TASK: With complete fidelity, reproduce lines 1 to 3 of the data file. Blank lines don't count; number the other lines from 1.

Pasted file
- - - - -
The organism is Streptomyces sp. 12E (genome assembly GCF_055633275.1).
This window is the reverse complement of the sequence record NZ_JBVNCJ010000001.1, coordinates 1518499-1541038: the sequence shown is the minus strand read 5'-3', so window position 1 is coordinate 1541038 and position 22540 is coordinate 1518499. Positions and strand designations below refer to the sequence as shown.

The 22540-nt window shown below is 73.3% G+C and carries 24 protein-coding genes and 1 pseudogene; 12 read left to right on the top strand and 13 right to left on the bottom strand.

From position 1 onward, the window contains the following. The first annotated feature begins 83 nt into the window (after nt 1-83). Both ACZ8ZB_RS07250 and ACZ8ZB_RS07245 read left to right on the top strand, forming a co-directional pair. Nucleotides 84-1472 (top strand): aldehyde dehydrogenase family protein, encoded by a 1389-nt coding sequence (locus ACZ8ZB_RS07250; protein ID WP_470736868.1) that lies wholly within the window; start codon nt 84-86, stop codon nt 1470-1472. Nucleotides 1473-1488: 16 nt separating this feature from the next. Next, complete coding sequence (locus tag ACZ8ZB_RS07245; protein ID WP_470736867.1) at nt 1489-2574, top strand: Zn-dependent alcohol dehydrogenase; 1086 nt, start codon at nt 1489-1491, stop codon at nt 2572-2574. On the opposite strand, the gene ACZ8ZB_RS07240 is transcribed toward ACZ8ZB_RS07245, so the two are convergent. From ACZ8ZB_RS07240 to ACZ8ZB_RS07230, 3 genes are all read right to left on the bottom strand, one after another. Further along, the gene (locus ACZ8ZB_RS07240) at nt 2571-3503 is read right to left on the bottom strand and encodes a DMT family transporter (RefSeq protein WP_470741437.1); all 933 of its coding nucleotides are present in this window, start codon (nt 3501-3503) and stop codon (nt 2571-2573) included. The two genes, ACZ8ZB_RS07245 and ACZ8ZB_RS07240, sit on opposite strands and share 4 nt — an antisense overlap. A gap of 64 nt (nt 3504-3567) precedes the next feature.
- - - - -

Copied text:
The organism is Streptomyces sp. 12E (genome assembly GCF_055633275.1).
This window is the reverse complement of the sequence record NZ_JBVNCJ010000001.1, coordinates 1518499-1541038: the sequence shown is the minus strand read 5'-3', so window position 1 is coordinate 1541038 and position 22540 is coordinate 1518499. Positions and strand designations below refer to the sequence as shown.

The 22540-nt window shown below is 73.3% G+C and carries 24 protein-coding genes and 1 pseudogene; 12 read left to right on the top strand and 13 right to left on the bottom strand.